JaLCDOI 10.18926/AMO/53338
FullText URL 69_2_95.pdf
Author Lee, Mi Geum| Lee, Dong Kyu| Huh, Billy K.| Choi, Sang Sik| Kim, Hee Zoo| Lim, Byung Gun| Kim, Hong Soon| Choi, Yun Suk| Hur, Won Seok| Lee, Mi Kyoung|
Abstract Resiniferatoxin (RTX) is an ultrapotent synthetic TRPV1 (transient receptor potential vanilloid subtype 1) agonist with significant initial transient hyperalgesia followed by a prolonged analgesic effect in response to thermal stimulus. Using a rat model of neuropathic pain, we evaluated the effect of pretreatment with clonidine-which has been shown to relieve intradermal capsaicin-induced hyperalgesia-on the initial hyperalgesic response and the thermal analgesic property of RTX. Thirty-six male rats were divided into 6 treatment groups (n=6 each):RTX 500ng, RTX 1μg, clonidine 20μg (Cl), Cl+RTX 500ng, Cl+RTX 1μg, or normal saline 20μL (control). We evaluated the short-term (180min) and long-term (20 days) analgesic effects of RTX after thermal stimulation and mechanical stimulation. RTX had significant initial transient hyperalgesia followed by a prolonged analgesic effect in response to the thermal stimulus, but the RTX 500ng and RTX 1μg groups showed no initial short-term thermal hyperalgesic responses when pretreated with clonidine. The Cl+RTX 1μg ratsʼ behavior scores indicated that they were more calm and comfortable compared to the RTX 1μg rats. Even though we cannot precisely confirm that pretreatment with clonidine potentiates or adds to the analgesic effect of RTX, clonidine pretreatment with epidural RTX eliminated the initial RTX-associated hyperalgesic response and systemic toxicity in this neuropathic pain rat model.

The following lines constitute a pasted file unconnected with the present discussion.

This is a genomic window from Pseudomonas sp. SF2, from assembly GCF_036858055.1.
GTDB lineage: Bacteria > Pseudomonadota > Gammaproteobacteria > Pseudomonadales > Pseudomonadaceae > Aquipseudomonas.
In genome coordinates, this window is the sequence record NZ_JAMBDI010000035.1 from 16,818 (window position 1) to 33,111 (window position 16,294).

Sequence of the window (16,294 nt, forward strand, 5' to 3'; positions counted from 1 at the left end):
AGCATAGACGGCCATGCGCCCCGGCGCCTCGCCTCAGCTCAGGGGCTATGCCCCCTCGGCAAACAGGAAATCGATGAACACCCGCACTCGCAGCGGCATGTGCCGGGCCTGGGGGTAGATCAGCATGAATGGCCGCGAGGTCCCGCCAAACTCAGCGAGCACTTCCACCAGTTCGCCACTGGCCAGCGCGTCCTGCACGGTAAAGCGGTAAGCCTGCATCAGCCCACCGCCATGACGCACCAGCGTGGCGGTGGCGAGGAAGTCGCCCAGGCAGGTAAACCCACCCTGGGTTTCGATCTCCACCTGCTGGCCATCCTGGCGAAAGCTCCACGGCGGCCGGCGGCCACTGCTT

Keywords clonidine epidural administration resiniferatoxin spinal nerve ligation rat model thermal hyperalgesia
Amo Type Original Article
Published Date 2015-04
Publication Title Acta Medica Okayama
Volume volume69
Issue issue2
Publisher Okayama University Medical School
Start Page 95
End Page 103
ISSN 0386-300X
NCID AA00508441
Content Type Journal Article
language 英語
Copyright Holders CopyrightⒸ 2015 by Okayama University Medical School
File Version publisher
Refereed True
PubMed ID 25899631
Web of Sience KeyUT 000353181700004